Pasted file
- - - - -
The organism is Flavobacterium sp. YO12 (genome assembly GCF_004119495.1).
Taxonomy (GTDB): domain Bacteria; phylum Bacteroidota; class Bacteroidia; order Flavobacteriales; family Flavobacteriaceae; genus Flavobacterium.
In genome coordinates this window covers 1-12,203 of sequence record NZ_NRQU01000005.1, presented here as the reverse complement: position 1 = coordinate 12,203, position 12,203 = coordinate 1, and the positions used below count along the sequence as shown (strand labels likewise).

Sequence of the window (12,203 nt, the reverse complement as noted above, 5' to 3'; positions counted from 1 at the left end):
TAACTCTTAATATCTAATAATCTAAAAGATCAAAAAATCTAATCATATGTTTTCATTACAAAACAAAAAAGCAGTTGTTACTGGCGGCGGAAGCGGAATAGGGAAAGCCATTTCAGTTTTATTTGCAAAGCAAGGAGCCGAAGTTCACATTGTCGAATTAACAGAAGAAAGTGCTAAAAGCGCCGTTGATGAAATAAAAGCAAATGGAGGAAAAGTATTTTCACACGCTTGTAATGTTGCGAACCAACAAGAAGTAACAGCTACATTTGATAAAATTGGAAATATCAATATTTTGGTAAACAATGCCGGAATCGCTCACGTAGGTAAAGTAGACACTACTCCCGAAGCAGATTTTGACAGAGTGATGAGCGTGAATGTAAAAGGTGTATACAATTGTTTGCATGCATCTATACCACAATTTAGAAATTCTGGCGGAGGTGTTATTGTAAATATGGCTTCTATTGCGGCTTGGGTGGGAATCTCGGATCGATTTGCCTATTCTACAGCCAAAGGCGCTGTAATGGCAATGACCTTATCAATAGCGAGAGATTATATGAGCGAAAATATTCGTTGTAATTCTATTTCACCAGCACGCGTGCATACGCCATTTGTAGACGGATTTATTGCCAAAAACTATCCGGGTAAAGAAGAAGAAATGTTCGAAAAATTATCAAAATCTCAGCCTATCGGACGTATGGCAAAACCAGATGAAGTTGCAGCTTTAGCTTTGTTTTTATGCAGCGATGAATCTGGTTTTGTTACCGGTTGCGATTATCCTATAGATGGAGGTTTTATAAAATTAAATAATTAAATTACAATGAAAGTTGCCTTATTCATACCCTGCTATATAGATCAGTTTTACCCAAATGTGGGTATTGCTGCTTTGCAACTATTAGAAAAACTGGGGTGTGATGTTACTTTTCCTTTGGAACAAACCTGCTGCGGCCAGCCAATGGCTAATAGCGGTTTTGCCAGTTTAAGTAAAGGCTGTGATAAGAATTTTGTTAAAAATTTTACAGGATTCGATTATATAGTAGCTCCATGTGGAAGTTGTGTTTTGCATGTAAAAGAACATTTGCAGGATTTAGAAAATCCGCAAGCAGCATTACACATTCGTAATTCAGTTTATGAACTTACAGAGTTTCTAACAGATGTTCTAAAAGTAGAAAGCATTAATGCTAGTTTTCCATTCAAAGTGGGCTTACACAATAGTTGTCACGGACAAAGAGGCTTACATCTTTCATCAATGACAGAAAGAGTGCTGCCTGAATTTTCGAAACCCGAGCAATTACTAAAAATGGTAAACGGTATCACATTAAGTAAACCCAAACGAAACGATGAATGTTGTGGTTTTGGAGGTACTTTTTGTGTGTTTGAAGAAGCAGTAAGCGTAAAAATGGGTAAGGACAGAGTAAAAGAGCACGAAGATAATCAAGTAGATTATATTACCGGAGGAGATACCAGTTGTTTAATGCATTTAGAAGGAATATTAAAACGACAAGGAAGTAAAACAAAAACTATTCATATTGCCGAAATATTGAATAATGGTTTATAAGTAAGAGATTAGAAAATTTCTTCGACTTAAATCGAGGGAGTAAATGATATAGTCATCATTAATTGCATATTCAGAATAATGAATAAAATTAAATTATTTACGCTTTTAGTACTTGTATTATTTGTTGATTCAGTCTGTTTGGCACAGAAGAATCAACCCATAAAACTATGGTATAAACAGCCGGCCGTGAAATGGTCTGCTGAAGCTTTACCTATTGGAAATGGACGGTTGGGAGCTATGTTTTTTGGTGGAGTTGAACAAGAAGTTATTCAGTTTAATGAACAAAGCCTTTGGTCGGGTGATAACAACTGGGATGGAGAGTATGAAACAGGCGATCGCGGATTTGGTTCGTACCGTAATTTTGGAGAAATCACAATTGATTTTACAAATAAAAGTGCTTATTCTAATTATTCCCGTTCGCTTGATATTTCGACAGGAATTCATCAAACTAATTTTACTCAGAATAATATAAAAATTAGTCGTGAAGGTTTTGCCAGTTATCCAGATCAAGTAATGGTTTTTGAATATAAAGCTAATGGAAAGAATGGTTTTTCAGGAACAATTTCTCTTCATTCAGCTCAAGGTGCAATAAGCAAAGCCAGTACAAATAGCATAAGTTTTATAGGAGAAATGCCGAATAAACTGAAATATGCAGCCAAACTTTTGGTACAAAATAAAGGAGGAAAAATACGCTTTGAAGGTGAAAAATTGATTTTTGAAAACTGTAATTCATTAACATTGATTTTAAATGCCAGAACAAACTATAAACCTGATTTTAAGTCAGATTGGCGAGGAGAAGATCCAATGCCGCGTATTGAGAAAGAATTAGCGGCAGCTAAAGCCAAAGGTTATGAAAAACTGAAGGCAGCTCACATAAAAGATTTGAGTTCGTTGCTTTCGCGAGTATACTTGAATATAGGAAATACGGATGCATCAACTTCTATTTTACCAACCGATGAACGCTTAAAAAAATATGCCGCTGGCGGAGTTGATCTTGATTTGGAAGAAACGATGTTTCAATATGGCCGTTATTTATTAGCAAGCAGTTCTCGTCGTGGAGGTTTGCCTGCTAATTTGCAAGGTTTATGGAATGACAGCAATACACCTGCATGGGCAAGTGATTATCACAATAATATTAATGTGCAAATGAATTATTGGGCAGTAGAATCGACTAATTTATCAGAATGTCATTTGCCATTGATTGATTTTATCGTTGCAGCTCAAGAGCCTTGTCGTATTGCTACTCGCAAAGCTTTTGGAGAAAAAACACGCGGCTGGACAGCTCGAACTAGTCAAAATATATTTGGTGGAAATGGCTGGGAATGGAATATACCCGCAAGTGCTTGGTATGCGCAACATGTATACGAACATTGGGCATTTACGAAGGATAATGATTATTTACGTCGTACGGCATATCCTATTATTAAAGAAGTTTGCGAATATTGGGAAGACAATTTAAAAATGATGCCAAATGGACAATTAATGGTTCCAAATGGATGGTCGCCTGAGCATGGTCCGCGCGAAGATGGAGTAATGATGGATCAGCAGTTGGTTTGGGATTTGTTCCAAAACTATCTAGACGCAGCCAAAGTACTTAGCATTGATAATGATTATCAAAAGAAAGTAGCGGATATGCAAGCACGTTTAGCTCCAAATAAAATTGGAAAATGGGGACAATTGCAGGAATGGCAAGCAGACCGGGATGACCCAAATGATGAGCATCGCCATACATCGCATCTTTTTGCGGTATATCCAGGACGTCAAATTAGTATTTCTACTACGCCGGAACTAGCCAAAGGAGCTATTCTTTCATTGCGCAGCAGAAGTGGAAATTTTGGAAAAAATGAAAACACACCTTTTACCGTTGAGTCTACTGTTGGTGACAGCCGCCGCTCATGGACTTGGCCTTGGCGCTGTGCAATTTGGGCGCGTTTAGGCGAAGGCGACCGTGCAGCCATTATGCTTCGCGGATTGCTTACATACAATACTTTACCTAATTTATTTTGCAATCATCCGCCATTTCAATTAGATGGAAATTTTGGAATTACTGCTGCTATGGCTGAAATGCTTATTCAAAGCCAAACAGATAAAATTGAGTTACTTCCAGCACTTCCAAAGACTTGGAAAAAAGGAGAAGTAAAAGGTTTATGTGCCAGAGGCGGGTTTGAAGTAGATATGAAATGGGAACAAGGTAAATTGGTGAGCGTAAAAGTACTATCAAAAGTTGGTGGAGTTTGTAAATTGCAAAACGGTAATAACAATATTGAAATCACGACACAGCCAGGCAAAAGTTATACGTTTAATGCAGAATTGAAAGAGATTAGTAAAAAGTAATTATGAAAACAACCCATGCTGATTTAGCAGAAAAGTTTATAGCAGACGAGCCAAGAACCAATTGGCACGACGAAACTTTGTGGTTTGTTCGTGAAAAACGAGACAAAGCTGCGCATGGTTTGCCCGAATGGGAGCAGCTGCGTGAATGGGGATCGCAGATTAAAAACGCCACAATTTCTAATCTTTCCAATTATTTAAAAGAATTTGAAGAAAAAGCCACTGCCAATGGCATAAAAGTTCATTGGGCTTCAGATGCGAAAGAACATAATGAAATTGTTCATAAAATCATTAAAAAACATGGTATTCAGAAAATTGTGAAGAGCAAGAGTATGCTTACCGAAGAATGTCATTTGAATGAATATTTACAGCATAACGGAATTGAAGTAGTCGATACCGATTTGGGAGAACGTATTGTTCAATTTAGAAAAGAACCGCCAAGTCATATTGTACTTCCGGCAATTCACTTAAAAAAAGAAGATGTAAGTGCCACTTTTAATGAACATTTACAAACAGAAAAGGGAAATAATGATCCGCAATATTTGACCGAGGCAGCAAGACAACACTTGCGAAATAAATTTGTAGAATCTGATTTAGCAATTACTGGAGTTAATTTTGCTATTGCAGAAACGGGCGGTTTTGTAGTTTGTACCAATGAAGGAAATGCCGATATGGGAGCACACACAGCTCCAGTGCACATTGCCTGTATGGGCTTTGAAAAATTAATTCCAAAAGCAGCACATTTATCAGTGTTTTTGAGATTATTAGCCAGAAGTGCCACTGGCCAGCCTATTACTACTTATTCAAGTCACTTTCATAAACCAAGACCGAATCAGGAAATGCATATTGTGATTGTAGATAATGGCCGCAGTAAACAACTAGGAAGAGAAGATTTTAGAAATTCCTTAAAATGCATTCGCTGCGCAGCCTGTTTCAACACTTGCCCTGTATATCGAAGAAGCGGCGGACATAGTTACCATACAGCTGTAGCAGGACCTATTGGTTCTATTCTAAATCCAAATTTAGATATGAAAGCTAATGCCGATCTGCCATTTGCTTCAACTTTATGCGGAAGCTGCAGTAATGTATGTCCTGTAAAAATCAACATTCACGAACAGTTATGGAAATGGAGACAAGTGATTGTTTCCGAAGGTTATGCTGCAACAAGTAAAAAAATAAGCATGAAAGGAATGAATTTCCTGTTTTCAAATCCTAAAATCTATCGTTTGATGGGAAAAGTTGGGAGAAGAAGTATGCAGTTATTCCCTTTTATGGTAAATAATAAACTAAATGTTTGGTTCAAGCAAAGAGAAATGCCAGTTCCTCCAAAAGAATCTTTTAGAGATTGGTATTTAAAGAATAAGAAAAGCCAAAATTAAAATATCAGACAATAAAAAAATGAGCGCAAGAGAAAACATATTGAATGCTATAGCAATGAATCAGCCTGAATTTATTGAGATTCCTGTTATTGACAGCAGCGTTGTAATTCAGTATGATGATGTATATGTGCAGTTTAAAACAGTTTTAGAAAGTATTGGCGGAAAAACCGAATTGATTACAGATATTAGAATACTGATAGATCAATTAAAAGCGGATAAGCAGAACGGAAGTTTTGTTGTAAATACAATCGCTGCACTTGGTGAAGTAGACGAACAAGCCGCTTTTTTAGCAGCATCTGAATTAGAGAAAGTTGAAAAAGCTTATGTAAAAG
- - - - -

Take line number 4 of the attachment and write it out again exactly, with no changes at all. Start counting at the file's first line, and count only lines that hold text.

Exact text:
Sequence of the window (12,203 nt, the reverse complement as noted above, 5' to 3'; positions counted from 1 at the left end):